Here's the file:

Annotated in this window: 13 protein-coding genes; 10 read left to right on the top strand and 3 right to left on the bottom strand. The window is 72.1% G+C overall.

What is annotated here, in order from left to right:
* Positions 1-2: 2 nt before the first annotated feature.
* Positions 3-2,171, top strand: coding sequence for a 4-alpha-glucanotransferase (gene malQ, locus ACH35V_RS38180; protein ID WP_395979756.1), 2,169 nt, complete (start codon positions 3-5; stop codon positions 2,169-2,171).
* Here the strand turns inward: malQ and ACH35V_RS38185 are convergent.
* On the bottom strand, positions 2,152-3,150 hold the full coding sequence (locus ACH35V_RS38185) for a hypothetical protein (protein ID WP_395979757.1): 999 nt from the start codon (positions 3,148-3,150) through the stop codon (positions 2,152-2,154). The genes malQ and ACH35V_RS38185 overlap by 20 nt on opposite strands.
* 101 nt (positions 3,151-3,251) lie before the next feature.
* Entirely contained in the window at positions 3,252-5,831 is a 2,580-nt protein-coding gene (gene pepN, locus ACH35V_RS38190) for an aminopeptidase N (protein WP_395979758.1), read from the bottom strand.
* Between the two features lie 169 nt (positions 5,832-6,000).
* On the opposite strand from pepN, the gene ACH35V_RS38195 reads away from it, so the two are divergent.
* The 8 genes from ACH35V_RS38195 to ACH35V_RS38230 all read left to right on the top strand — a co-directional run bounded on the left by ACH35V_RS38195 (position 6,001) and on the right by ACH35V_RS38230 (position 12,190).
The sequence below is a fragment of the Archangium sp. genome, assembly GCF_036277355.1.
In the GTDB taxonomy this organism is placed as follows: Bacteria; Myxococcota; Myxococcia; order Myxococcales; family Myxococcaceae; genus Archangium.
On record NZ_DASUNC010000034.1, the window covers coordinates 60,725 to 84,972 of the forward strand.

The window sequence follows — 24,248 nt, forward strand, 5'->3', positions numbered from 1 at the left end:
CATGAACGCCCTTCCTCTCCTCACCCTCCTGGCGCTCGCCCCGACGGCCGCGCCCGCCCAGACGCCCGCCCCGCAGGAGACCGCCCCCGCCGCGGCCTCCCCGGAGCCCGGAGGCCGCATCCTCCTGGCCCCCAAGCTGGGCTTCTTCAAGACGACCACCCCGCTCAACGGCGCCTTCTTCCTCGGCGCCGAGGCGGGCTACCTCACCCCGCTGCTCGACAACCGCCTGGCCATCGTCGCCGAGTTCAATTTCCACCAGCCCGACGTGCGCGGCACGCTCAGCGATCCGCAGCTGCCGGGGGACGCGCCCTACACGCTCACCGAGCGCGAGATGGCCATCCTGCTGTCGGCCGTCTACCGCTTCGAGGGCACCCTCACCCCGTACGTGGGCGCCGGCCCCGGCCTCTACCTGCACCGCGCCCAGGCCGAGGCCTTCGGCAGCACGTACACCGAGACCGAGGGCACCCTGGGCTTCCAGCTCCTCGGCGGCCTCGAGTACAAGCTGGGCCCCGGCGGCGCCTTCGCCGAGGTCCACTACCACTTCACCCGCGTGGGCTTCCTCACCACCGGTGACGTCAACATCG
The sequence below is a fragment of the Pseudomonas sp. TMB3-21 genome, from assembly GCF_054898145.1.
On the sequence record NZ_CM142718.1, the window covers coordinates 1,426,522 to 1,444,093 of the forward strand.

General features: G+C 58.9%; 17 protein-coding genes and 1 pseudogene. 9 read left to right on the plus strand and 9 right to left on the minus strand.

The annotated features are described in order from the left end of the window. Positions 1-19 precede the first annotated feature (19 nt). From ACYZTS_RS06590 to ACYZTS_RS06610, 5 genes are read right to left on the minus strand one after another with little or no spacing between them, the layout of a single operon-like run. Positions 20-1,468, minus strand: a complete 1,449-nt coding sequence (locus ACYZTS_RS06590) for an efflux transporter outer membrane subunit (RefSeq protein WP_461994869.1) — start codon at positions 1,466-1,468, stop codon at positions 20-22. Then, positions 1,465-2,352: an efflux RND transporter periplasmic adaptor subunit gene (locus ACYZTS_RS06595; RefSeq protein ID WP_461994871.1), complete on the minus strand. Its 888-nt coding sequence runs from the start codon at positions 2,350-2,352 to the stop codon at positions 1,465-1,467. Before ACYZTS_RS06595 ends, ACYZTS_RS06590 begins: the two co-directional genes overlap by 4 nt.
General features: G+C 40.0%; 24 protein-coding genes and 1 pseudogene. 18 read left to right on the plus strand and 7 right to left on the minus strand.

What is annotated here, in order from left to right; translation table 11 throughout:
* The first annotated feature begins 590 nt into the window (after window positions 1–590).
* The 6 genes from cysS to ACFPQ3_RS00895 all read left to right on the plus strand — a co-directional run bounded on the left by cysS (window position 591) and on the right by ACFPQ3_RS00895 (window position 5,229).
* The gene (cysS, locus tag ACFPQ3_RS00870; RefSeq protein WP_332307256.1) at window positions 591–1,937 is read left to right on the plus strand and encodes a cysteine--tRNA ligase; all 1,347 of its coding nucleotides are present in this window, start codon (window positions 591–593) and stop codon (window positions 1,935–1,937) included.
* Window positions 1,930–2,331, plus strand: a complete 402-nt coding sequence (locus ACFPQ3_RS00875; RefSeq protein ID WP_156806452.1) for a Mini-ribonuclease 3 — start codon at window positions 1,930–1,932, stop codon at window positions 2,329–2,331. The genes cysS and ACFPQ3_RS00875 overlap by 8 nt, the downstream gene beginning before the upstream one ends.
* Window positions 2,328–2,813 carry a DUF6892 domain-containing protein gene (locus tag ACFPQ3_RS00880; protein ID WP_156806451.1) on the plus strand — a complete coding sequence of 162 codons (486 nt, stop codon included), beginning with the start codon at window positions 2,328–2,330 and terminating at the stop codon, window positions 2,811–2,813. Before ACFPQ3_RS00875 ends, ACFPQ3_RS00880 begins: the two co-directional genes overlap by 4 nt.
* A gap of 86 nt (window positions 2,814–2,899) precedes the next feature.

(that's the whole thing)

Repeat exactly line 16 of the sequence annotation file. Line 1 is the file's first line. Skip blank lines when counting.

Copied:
CATGAACGCCCTTCCTCTCCTCACCCTCCTGGCGCTCGCCCCGACGGCCGCGCCCGCCCAGACGCCCGCCCCGCAGGAGACCGCCCCCGCCGCGGCCTCCCCGGAGCCCGGAGGCCGCATCCTCCTGGCCCCCAAGCTGGGCTTCTTCAAGACGACCACCCCGCTCAACGGCGCCTTCTTCCTCGGCGCCGAGGCGGGCTACCTCACCCCGCTGCTCGACAACCGCCTGGCCATCGTCGCCGAGTTCAATTTCCACCAGCCCGACGTGCGCGGCACGCTCAGCGATCCGCAGCTGCCGGGGGACGCGCCCTACACGCTCACCGAGCGCGAGATGGCCATCCTGCTGTCGGCCGTCTACCGCTTCGAGGGCACCCTCACCCCGTACGTGGGCGCCGGCCCCGGCCTCTACCTGCACCGCGCCCAGGCCGAGGCCTTCGGCAGCACGTACACCGAGACCGAGGGCACCCTGGGCTTCCAGCTCCTCGGCGGCCTCGAGTACAAGCTGGGCCCCGGCGGCGCCTTCGCCGAGGTCCACTACCACTTCACCCGCGTGGGCTTCCTCACCACCGGTGACGTCAACATCG